NELSONVILLE – Last night, Stephanie Dodd, elected member of Ohio’s State Board of education and candidate for Ohio Lieutenant Governor, moderated a roundtable on Ohio’s opioid crisis and its devastating effects on communities throughout the state.
During this event, Stephanie spoke publicly for the first time about her sister, Kristian, who died in December 2017 from an overdose.
“I will not let my sister be a statistic, because right now that’s what she is. She cannot just be one of the six or seven thousand people who died in 2017 from an opioid overdose,” said Stephanie Dodd.
“I know I can’t fix this for my family, but if I can fix it for someone else’s, I will. Joe and I are committed to addressing this epidemic in a way that is meaningful. We have a plan that is based on real conversations and real ideas from real people.”
This roundtable was open to the public. Local residents attended to share their personal stories and offer ideas on how to address this epidemic.
Participants ranged from law enforcement to medical professionals to parents to young children – each deeply impacted by the opioid crisis in their personal and/or professional lives. Several candidates for local and regional offices attended as well.
After the roundtable, Stephanie visited The Hive, a safe space for local children to spend time outside school hours. Several of the children who visit The Hive have experienced the devastation of the opioid crisis in their own lives.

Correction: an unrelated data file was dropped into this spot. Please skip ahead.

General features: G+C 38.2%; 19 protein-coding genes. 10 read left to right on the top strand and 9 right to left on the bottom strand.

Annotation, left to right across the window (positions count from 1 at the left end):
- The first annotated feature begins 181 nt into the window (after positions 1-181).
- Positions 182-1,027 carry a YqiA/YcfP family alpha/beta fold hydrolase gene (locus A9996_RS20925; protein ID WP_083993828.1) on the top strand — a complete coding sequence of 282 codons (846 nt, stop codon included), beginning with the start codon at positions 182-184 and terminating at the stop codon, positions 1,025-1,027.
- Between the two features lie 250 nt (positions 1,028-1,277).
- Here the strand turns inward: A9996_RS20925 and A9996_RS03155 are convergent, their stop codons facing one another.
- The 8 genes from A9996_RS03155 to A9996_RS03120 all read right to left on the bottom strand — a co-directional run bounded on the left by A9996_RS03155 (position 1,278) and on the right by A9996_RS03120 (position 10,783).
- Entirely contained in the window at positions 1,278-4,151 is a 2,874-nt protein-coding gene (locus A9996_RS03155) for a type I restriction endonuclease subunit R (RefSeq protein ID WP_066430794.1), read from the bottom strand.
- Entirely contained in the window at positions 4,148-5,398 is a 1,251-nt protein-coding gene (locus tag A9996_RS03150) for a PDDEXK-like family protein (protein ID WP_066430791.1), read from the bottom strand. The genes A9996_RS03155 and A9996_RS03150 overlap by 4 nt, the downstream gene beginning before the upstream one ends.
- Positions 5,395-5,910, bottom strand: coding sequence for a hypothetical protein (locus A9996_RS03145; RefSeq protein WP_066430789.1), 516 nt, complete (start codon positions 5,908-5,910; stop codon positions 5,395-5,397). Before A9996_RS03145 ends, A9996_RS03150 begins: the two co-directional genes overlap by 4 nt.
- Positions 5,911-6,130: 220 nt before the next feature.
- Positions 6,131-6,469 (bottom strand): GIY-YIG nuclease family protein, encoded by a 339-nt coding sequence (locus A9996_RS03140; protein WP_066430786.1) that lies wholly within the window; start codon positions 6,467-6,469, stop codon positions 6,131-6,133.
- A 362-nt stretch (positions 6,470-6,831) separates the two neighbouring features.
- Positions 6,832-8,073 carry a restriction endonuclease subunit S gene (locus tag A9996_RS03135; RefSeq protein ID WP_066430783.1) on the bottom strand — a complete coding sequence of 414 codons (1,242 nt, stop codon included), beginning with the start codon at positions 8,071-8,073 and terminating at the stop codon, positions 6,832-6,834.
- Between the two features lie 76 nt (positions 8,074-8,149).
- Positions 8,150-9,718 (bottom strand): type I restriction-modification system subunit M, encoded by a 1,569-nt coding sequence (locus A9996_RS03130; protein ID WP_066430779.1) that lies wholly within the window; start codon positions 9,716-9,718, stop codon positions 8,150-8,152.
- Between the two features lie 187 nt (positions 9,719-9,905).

“I can’t express how proud I am of Stephanie for sharing her story in order to help others. Her strength is an inspiration,” said Senator Schiavoni.
“The loss that Stephanie and her family have suffered is unimaginable, but thousands of Ohio families experience the same thing every day. That should be unacceptable to us. We have the ability to use the state’s emergency fund right now to make a dent in this crisis, but the governor refuses. We won’t stop fighting until Ohio has a system in place to prevent overdoses and save lives.”
At the roundtable, Stephanie explained the plan that she and Joe Schiavoni have proposed to address this crisis.
Their plan is based on a bill that Senator Schiavoni has been pushing at the Ohio Statehouse for nearly a year. It would use just 10% of Ohio’s “rainy day” emergency fund to tackle the opioid epidemic. Read more here.
Ohio could begin addressing its opioid crisis immediately if Joe’s bill were signed into law.
Full video of Stephanie’s story can be found here.